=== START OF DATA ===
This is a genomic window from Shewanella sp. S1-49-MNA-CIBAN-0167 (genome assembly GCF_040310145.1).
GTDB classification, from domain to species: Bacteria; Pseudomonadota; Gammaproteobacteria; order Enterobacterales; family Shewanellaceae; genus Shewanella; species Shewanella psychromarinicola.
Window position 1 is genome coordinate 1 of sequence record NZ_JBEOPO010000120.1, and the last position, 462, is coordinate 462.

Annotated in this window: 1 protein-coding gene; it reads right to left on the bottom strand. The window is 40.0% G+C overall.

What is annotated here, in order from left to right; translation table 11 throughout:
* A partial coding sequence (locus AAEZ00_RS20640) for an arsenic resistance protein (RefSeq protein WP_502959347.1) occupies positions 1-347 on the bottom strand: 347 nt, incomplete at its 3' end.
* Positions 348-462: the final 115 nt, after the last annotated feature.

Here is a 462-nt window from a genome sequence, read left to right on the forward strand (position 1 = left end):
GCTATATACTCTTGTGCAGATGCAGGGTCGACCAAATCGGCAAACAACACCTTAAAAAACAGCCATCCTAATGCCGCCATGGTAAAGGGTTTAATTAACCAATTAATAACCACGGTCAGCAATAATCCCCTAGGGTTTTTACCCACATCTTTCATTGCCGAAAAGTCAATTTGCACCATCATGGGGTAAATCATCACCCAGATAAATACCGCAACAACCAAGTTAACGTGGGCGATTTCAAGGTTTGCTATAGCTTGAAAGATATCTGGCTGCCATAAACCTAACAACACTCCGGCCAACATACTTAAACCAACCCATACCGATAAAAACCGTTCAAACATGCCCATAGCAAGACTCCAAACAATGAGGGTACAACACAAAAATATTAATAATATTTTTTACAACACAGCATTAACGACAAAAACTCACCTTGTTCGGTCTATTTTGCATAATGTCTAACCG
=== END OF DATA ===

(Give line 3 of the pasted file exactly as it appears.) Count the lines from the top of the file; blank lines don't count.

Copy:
Window position 1 is genome coordinate 1 of sequence record NZ_JBEOPO010000120.1, and the last position, 462, is coordinate 462.